Breaking boundaries: Bioresource Engineering shines at McGill Design Day debut

Published: 2 May 2024

Generations of Bioresource Engineering students have participated in the BREE 495 capstone design course. What innovative ideas did this year’s students come up with?

BREE students pose with their award winning substrate

In the vibrant ambiance of McGill Engineering Design Day, where innovation meets ingenuity, the Department of Bioresource Engineering proudly debuted its capstone design projects for the first time in this Faculty of Engineering led initiative. The Montreal Omni Hotel buzzed with excitement and anticipation as engineering students of various disciplines, from aerospace to sustainability and robotics, presented their solutions to real-world problems.

Under the guidance of Professors Chandra Madramootoo and Grant Clark, Macdonald teams demonstrated the power of interdisciplinary collaboration and creative problem-solving, with ideas ranging from ecological solutions to culvert damming to sustainable bio-based composites.

Among many standout projects, Jeanne Lacombe, Sandrine Lapointe, Chloe Michel, and Félix Marcil-Gendreau claimed top honours in the Bioresource Engineering competition. Their project introduces a new particleboard material derived from the common reed (Phragmites australis) and a bio-based adhesive, repurposing an invasive plant abundant in Quebec into a valuable, environmentally friendly resource.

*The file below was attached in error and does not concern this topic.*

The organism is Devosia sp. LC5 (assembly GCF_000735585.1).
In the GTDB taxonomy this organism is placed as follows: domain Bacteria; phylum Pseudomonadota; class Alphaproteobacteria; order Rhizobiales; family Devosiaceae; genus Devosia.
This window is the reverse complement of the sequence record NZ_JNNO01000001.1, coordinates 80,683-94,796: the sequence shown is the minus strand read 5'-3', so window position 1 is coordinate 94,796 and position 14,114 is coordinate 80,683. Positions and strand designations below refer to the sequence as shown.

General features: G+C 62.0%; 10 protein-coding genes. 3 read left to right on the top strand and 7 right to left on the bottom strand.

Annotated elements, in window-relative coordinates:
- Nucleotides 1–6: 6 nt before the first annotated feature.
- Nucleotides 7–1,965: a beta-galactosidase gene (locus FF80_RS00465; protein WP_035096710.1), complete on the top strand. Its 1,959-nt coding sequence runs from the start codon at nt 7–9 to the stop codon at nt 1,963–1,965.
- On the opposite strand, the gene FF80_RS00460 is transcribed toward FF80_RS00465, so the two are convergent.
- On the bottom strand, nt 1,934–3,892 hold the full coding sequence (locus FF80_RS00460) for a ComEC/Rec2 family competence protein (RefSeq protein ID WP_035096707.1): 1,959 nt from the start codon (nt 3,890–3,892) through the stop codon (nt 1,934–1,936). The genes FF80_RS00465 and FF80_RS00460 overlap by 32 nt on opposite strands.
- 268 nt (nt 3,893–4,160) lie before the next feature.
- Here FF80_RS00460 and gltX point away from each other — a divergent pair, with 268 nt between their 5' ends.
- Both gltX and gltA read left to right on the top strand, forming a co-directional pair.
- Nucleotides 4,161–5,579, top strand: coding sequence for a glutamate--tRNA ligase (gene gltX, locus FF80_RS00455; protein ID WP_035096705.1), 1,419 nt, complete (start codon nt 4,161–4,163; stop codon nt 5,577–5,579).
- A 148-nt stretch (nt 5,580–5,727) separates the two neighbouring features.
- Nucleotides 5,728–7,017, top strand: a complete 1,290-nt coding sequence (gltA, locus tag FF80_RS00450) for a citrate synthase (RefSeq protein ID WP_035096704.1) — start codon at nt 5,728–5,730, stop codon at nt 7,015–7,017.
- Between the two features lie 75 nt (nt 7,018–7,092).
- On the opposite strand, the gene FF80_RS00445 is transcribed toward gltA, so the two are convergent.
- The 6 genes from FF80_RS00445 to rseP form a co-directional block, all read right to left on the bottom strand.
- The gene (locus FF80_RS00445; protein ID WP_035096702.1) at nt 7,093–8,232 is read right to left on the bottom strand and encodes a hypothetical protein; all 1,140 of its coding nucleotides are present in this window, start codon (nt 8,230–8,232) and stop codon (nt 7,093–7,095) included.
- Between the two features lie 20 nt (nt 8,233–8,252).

Students Elisabeth Cayer-Desforges, Pishoy Mikhail, and Camille Julien took second place in the competition with a design that harnesses snow storage as a sustainable cooling system during the summer months.

This passive cooling system would collect and store snow in designated areas on campus during winter. Throughout the summer, when cooling demands peak, the stored snow would be used to cool campus buildings through a network of circulation systems. Built-in monitoring and control mechanisms ensure optimal operation. The students tested the system using a prototype, demonstrating its functionality and viability.

BREE students pose with their poster on snow cooling

Dr. Chandra Madramootoo commended the students for their exemplary efforts.

"These projects epitomize the spirit of innovation and sustainability that defines the Bioresource Engineering program,” he said. “They demonstrate the power of creative thinking and engineering excellence in addressing critical environmental challenges."

He added, "These projects align with the university’s commitment to sustainability and environmental stewardship and serve as blueprints for other institutions seeking innovative solutions to curtail energy consumption and mitigate climate impact."

With their groundbreaking solutions, BREE 495 students have set a high bar for future generations of engineers. Their projects serve as a testament to the power of creative thinking and engineering excellence, inspiring others to think outside the box and positively impact the world.

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